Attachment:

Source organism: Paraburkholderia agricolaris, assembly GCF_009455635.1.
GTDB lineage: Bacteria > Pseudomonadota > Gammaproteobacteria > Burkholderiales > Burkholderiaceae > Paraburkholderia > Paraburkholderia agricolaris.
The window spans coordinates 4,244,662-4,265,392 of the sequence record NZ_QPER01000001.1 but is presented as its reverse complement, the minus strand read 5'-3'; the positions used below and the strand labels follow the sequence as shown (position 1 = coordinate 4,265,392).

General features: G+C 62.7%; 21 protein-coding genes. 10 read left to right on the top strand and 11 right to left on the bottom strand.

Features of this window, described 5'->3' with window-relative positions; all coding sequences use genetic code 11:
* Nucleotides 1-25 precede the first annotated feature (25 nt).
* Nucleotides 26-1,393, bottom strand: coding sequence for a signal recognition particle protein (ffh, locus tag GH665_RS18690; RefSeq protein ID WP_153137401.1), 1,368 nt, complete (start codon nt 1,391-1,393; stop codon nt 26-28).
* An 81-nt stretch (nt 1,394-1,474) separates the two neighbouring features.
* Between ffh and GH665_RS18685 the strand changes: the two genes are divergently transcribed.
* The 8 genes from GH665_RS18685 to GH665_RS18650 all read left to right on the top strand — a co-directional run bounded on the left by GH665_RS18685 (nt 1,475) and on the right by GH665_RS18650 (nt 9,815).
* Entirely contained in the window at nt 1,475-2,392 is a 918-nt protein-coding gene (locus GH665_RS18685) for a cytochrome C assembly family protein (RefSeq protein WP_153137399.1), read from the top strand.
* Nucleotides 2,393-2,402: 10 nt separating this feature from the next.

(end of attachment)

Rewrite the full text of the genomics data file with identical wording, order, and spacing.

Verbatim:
Source organism: Paraburkholderia agricolaris, assembly GCF_009455635.1.
GTDB lineage: Bacteria > Pseudomonadota > Gammaproteobacteria > Burkholderiales > Burkholderiaceae > Paraburkholderia > Paraburkholderia agricolaris.
The window spans coordinates 4,244,662-4,265,392 of the sequence record NZ_QPER01000001.1 but is presented as its reverse complement, the minus strand read 5'-3'; the positions used below and the strand labels follow the sequence as shown (position 1 = coordinate 4,265,392).

General features: G+C 62.7%; 21 protein-coding genes. 10 read left to right on the top strand and 11 right to left on the bottom strand.

Features of this window, described 5'->3' with window-relative positions; all coding sequences use genetic code 11:
* Nucleotides 1-25 precede the first annotated feature (25 nt).
* Nucleotides 26-1,393, bottom strand: coding sequence for a signal recognition particle protein (ffh, locus tag GH665_RS18690; RefSeq protein ID WP_153137401.1), 1,368 nt, complete (start codon nt 1,391-1,393; stop codon nt 26-28).
* An 81-nt stretch (nt 1,394-1,474) separates the two neighbouring features.
* Between ffh and GH665_RS18685 the strand changes: the two genes are divergently transcribed.
* The 8 genes from GH665_RS18685 to GH665_RS18650 all read left to right on the top strand — a co-directional run bounded on the left by GH665_RS18685 (nt 1,475) and on the right by GH665_RS18650 (nt 9,815).
* Entirely contained in the window at nt 1,475-2,392 is a 918-nt protein-coding gene (locus GH665_RS18685) for a cytochrome C assembly family protein (RefSeq protein WP_153137399.1), read from the top strand.
* Nucleotides 2,393-2,402: 10 nt separating this feature from the next.